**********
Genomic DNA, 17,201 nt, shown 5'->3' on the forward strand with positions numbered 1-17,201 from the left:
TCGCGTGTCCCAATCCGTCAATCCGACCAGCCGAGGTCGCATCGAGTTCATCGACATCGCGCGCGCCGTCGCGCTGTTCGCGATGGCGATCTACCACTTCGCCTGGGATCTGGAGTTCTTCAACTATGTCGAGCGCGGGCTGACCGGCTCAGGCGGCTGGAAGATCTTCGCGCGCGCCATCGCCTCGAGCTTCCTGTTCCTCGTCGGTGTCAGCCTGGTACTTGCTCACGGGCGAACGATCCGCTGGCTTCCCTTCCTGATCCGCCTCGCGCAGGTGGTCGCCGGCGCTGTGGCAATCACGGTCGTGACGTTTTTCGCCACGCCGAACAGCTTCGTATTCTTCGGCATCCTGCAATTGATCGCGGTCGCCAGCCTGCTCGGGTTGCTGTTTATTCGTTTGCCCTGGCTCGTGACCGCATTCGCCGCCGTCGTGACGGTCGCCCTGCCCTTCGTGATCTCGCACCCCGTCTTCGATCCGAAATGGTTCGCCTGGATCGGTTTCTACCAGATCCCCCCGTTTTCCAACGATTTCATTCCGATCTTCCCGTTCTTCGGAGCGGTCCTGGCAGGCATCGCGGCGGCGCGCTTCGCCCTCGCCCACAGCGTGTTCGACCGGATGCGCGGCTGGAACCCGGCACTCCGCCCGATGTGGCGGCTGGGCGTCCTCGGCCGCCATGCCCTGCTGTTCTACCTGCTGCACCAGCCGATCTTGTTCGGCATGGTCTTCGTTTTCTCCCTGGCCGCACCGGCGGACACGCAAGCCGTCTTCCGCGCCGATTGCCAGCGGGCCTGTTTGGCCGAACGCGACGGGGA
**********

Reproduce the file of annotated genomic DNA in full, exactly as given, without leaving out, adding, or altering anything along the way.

Genomic DNA, 17,201 nt, shown 5'->3' on the forward strand with positions numbered 1-17,201 from the left:
TCGCGTGTCCCAATCCGTCAATCCGACCAGCCGAGGTCGCATCGAGTTCATCGACATCGCGCGCGCCGTCGCGCTGTTCGCGATGGCGATCTACCACTTCGCCTGGGATCTGGAGTTCTTCAACTATGTCGAGCGCGGGCTGACCGGCTCAGGCGGCTGGAAGATCTTCGCGCGCGCCATCGCCTCGAGCTTCCTGTTCCTCGTCGGTGTCAGCCTGGTACTTGCTCACGGGCGAACGATCCGCTGGCTTCCCTTCCTGATCCGCCTCGCGCAGGTGGTCGCCGGCGCTGTGGCAATCACGGTCGTGACGTTTTTCGCCACGCCGAACAGCTTCGTATTCTTCGGCATCCTGCAATTGATCGCGGTCGCCAGCCTGCTCGGGTTGCTGTTTATTCGTTTGCCCTGGCTCGTGACCGCATTCGCCGCCGTCGTGACGGTCGCCCTGCCCTTCGTGATCTCGCACCCCGTCTTCGATCCGAAATGGTTCGCCTGGATCGGTTTCTACCAGATCCCCCCGTTTTCCAACGATTTCATTCCGATCTTCCCGTTCTTCGGAGCGGTCCTGGCAGGCATCGCGGCGGCGCGCTTCGCCCTCGCCCACAGCGTGTTCGACCGGATGCGCGGCTGGAACCCGGCACTCCGCCCGATGTGGCGGCTGGGCGTCCTCGGCCGCCATGCCCTGCTGTTCTACCTGCTGCACCAGCCGATCTTGTTCGGCATGGTCTTCGTTTTCTCCCTGGCCGCACCGGCGGACACGCAAGCCGTCTTCCGCGCCGATTGCCAGCGGGCCTGTTTGGCCGAACGCGACGGGGA